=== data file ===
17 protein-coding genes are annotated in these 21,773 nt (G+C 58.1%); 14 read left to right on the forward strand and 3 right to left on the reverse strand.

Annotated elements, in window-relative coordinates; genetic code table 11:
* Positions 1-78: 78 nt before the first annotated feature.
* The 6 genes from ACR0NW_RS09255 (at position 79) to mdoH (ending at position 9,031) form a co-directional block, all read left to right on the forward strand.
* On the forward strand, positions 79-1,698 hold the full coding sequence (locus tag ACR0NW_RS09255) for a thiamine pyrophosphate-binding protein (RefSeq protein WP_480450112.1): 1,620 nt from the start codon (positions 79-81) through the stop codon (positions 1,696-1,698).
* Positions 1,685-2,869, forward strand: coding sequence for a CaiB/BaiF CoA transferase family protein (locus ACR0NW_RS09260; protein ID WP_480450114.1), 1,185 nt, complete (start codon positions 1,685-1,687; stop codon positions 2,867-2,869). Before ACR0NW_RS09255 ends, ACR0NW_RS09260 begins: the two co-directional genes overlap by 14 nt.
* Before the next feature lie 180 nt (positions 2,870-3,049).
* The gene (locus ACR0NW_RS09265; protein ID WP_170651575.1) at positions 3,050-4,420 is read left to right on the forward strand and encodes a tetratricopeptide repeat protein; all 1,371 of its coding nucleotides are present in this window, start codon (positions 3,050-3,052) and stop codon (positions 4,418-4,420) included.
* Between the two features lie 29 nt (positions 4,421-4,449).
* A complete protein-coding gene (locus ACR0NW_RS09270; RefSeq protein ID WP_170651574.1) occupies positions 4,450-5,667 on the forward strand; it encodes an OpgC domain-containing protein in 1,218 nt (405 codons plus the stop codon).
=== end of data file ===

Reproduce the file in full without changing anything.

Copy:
17 protein-coding genes are annotated in these 21,773 nt (G+C 58.1%); 14 read left to right on the forward strand and 3 right to left on the reverse strand.

Annotated elements, in window-relative coordinates; genetic code table 11:
* Positions 1-78: 78 nt before the first annotated feature.
* The 6 genes from ACR0NW_RS09255 (at position 79) to mdoH (ending at position 9,031) form a co-directional block, all read left to right on the forward strand.
* On the forward strand, positions 79-1,698 hold the full coding sequence (locus tag ACR0NW_RS09255) for a thiamine pyrophosphate-binding protein (RefSeq protein WP_480450112.1): 1,620 nt from the start codon (positions 79-81) through the stop codon (positions 1,696-1,698).
* Positions 1,685-2,869, forward strand: coding sequence for a CaiB/BaiF CoA transferase family protein (locus ACR0NW_RS09260; protein ID WP_480450114.1), 1,185 nt, complete (start codon positions 1,685-1,687; stop codon positions 2,867-2,869). Before ACR0NW_RS09255 ends, ACR0NW_RS09260 begins: the two co-directional genes overlap by 14 nt.
* Before the next feature lie 180 nt (positions 2,870-3,049).
* The gene (locus ACR0NW_RS09265; protein ID WP_170651575.1) at positions 3,050-4,420 is read left to right on the forward strand and encodes a tetratricopeptide repeat protein; all 1,371 of its coding nucleotides are present in this window, start codon (positions 3,050-3,052) and stop codon (positions 4,418-4,420) included.
* Between the two features lie 29 nt (positions 4,421-4,449).
* A complete protein-coding gene (locus ACR0NW_RS09270; RefSeq protein ID WP_170651574.1) occupies positions 4,450-5,667 on the forward strand; it encodes an OpgC domain-containing protein in 1,218 nt (405 codons plus the stop codon).